Witness: Google Sheets apparently evaluates erfc(x) using erfc(x)=1-erf(x) for arguments for which erf(x) is close to 1. They evaluate a standard deviation or a variance via average of the squares minus square of the average; it is bad numerical practice. Combinatorial functions and discrete probabilities such as poisson(n,x) = pow(x,n)*exp(-x)/n! are evaluated factor-by-factor, causing needless overflow. The factorial is evaluated using Stirling's approximation factor-by-factor, causing further needless overflow. The cumulative Poisson distribution is evaluated by simply doing the finite sum, so the normalization property is lost in the round-off; the same is true for the cumulative binomial distribution. The cumulative normal distribution is completely messed up; it goes outside the [0,1] range. There is a general loss of accuracy relative to the implementations of the same functions in other packages. The descriptions of elementary functions such as rounding are often garbled and unintelligible; the interpretation is a guessing game.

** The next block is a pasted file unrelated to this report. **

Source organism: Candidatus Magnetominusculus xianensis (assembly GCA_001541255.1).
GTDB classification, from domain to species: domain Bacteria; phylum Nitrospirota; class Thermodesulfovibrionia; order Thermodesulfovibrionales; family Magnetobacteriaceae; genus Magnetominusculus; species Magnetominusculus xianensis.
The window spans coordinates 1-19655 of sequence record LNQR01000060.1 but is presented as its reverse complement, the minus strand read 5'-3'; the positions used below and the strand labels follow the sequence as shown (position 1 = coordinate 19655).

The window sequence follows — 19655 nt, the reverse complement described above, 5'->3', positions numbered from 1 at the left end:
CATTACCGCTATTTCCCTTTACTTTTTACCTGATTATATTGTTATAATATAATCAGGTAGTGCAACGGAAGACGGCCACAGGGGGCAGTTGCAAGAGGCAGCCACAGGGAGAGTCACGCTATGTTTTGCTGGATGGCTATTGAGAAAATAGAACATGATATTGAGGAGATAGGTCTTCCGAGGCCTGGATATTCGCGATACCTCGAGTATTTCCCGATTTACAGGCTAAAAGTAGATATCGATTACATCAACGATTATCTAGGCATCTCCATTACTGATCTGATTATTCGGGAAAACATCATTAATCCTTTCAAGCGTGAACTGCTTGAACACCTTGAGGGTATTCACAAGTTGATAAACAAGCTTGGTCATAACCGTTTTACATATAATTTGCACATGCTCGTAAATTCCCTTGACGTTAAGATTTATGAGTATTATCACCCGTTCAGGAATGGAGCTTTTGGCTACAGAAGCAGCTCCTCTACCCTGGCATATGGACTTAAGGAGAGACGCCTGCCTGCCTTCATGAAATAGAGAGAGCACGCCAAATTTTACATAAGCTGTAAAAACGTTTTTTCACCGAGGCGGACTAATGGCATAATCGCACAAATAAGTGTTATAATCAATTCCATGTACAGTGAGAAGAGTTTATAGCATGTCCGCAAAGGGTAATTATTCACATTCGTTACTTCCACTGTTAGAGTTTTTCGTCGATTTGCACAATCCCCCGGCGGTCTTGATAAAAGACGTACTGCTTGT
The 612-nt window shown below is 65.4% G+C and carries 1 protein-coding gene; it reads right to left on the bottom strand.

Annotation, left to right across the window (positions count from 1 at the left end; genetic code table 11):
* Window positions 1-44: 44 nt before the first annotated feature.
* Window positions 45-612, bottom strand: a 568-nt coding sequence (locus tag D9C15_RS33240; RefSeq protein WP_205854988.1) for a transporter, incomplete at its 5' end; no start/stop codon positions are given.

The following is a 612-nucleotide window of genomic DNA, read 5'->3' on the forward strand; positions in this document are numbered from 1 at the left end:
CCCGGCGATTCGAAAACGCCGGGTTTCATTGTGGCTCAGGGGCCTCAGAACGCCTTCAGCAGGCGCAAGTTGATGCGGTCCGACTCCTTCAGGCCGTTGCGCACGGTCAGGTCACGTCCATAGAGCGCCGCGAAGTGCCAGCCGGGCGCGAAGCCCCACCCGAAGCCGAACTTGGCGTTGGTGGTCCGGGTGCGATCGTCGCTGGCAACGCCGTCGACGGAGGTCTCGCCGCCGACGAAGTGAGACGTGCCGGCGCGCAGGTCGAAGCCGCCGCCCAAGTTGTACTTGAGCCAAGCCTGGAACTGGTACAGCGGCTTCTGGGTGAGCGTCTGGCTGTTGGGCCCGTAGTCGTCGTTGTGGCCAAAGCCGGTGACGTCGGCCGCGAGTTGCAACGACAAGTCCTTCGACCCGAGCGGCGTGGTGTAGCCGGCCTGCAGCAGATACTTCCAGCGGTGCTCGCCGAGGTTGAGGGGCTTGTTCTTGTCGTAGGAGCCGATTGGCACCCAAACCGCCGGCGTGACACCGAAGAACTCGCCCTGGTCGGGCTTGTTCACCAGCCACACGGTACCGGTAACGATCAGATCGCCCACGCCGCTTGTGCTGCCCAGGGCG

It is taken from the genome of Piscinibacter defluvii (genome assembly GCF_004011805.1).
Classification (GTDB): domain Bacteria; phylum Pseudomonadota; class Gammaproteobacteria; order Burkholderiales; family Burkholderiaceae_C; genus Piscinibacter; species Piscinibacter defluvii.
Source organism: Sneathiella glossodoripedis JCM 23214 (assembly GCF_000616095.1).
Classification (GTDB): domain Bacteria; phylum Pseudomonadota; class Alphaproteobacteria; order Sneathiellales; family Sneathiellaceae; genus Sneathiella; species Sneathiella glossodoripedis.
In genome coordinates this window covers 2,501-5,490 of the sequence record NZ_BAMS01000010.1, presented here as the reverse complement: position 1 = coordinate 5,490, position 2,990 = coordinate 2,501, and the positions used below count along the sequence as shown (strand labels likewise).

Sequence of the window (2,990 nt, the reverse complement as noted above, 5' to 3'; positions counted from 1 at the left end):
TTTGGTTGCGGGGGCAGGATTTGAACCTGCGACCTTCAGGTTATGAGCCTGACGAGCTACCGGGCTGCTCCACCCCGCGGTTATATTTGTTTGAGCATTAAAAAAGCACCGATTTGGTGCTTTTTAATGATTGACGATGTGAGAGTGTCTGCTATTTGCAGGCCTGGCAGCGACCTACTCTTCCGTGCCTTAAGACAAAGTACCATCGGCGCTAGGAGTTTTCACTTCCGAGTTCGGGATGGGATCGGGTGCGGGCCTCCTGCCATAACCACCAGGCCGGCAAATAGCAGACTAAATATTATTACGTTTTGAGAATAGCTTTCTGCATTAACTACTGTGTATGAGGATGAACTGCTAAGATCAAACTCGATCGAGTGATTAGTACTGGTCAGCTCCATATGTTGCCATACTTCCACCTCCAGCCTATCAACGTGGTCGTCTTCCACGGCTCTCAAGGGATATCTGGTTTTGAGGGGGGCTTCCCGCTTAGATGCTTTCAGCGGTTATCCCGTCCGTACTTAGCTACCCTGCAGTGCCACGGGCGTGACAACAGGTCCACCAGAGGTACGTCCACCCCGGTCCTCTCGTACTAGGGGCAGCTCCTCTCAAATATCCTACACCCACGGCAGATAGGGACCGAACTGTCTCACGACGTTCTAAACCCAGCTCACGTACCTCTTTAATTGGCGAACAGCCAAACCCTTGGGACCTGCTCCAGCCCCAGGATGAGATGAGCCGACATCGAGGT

I have documented these issues in two sets of postings on the Google Docs product forums:

(2011-11-13 and later) normdist throws negative value still https://productforums.google.com/d/topic/docs/XfBPtoKJ1Ws/

(2012-05-06 and later) Errors and other issues with statistical and mathematical functions in GSheets https://productforums.google.com/d/topic/docs/rxFCHYeMhrU/

  • 1
    $\begingroup$ (+1) In other words, it seems apparent that the (many!) statisticians at Google are in no way involved in this project. $\endgroup$
    – cardinal
    Jul 2, 2012 at 12:31
  • $\begingroup$ The only part of Google Docs I used are the editor, that is very usefull when collaboratively editing in realtime. I don't think git and friends solves that problem! $\endgroup$ Sep 14, 2012 at 0:12